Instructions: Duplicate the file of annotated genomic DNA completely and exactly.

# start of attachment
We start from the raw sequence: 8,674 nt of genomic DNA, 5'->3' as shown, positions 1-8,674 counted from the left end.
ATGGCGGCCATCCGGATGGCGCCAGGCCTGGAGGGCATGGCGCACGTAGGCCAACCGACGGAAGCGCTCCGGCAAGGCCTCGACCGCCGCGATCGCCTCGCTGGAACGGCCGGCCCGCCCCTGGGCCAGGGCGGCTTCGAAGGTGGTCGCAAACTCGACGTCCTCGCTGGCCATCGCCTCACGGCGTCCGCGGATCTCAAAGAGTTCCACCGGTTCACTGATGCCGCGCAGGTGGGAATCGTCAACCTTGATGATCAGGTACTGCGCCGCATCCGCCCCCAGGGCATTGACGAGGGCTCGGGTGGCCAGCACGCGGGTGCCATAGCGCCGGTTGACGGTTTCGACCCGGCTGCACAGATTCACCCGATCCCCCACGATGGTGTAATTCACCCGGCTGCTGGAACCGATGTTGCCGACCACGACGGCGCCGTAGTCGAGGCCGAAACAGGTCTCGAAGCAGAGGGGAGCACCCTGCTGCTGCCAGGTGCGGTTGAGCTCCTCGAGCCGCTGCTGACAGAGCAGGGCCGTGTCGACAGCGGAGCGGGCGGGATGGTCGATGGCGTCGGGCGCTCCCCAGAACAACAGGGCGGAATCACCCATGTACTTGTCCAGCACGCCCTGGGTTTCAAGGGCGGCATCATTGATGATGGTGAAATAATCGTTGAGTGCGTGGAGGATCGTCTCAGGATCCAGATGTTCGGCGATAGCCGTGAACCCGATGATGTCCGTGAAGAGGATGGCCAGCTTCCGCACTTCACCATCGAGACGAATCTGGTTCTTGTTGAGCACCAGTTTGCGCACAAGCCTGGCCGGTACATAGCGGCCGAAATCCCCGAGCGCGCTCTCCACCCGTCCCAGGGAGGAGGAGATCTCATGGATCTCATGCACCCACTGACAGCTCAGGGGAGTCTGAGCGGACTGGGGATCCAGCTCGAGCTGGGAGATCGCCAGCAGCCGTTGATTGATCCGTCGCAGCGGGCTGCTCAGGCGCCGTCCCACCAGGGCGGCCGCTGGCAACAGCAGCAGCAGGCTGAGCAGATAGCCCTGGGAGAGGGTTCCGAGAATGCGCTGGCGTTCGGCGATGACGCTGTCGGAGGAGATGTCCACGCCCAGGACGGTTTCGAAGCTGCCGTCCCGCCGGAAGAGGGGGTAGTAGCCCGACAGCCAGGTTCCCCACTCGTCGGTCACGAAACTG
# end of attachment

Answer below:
We start from the raw sequence: 8,674 nt of genomic DNA, 5'->3' as shown, positions 1-8,674 counted from the left end.
ATGGCGGCCATCCGGATGGCGCCAGGCCTGGAGGGCATGGCGCACGTAGGCCAACCGACGGAAGCGCTCCGGCAAGGCCTCGACCGCCGCGATCGCCTCGCTGGAACGGCCGGCCCGCCCCTGGGCCAGGGCGGCTTCGAAGGTGGTCGCAAACTCGACGTCCTCGCTGGCCATCGCCTCACGGCGTCCGCGGATCTCAAAGAGTTCCACCGGTTCACTGATGCCGCGCAGGTGGGAATCGTCAACCTTGATGATCAGGTACTGCGCCGCATCCGCCCCCAGGGCATTGACGAGGGCTCGGGTGGCCAGCACGCGGGTGCCATAGCGCCGGTTGACGGTTTCGACCCGGCTGCACAGATTCACCCGATCCCCCACGATGGTGTAATTCACCCGGCTGCTGGAACCGATGTTGCCGACCACGACGGCGCCGTAGTCGAGGCCGAAACAGGTCTCGAAGCAGAGGGGAGCACCCTGCTGCTGCCAGGTGCGGTTGAGCTCCTCGAGCCGCTGCTGACAGAGCAGGGCCGTGTCGACAGCGGAGCGGGCGGGATGGTCGATGGCGTCGGGCGCTCCCCAGAACAACAGGGCGGAATCACCCATGTACTTGTCCAGCACGCCCTGGGTTTCAAGGGCGGCATCATTGATGATGGTGAAATAATCGTTGAGTGCGTGGAGGATCGTCTCAGGATCCAGATGTTCGGCGATAGCCGTGAACCCGATGATGTCCGTGAAGAGGATGGCCAGCTTCCGCACTTCACCATCGAGACGAATCTGGTTCTTGTTGAGCACCAGTTTGCGCACAAGCCTGGCCGGTACATAGCGGCCGAAATCCCCGAGCGCGCTCTCCACCCGTCCCAGGGAGGAGGAGATCTCATGGATCTCATGCACCCACTGACAGCTCAGGGGAGTCTGAGCGGACTGGGGATCCAGCTCGAGCTGGGAGATCGCCAGCAGCCGTTGATTGATCCGTCGCAGCGGGCTGCTCAGGCGCCGTCCCACCAGGGCGGCCGCTGGCAACAGCAGCAGCAGGCTGAGCAGATAGCCCTGGGAGAGGGTTCCGAGAATGCGCTGGCGTTCGGCGATGACGCTGTCGGAGGAGATGTCCACGCCCAGGACGGTTTCGAAGCTGCCGTCCCGCCGGAAGAGGGGGTAGTAGCCCGACAGCCAGGTTCCCCACTCGTCGGTCACGAAACTG